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Prawn cocktail offers hot new way to make solar cells

Why shell out for expensive Ruthenium when chitin can cook without gas?

Photograph of the killer shrimp. Pic: Defra

Wrap your laughing gear around this: researchers from Queen Mary University of London (QMUL) have discovered that materials from shrimp/prawns can replace expensive elements in solar cells.

The boffins working on nano-structured solar cells found that chitin and chitosan can make the quantum dots that are coated onto structures like zinc oxide nanorods to create solar cells.

Currently, a platinum-group element called ruthenium fills that role, but it's expensive; the chitin/chitosan molecules are cheap, but so far, the researchers say, their early-development cells are of relatively low efficiency.

Both chitin and chitosan are already produced on an industrial scale, so the QMUL group believes it'll be worth working on the materials' efficiency.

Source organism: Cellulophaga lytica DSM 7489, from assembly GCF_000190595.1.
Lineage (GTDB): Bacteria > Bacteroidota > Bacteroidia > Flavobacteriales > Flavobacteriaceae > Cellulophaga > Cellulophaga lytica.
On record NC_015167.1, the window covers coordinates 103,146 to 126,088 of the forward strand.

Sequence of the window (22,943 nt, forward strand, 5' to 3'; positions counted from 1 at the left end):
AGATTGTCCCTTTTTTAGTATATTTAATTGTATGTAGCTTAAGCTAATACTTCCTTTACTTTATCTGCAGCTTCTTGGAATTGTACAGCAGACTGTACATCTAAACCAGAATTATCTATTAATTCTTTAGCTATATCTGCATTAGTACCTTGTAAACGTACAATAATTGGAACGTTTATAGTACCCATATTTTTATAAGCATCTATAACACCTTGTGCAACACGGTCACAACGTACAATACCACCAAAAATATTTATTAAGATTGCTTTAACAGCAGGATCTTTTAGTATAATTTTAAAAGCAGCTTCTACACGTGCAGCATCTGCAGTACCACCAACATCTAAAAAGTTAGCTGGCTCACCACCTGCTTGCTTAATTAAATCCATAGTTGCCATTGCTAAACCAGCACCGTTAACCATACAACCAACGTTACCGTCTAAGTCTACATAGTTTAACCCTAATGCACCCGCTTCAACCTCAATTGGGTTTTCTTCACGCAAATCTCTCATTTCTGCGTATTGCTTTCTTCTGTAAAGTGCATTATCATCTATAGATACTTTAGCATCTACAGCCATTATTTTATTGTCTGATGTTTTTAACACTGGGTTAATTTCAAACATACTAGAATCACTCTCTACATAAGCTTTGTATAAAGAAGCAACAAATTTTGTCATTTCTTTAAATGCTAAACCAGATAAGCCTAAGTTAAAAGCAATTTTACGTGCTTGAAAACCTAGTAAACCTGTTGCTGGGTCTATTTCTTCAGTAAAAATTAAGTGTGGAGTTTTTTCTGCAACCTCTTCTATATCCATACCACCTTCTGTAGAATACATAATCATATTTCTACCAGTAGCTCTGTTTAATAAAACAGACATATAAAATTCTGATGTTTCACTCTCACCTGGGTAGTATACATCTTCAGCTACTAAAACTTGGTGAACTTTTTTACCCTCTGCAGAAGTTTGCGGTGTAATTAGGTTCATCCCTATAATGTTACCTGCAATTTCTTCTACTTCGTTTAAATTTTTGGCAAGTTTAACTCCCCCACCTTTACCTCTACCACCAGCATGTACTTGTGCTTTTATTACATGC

“Once we've improved their efficiency they could be used anywhere that solar cells are used now, particularly to charge the kinds of devices people carry with them every day”, says researcher Dr John Briscoe in the university's canned release.

Briscoe's team used hydrothermal carbonisation to turn the compounds into carbon quantum dots (CQDs), then coated these onto the nanorods.

Quantum dots are a popular photovoltaic research area, because they can release more energy via excitons (electron-hole pairs) than normal PV cells.

Making them out of organic materials is even more attractive, even if research is at a relatively early stage: chitin and chitosan are organic by-products that QMUL professor Magdalena Titirici says mean sustainable materials “can be high-tech and low-cost”.

The research will be published in an upcoming issue of Angewandte Chemie International Edition. ®


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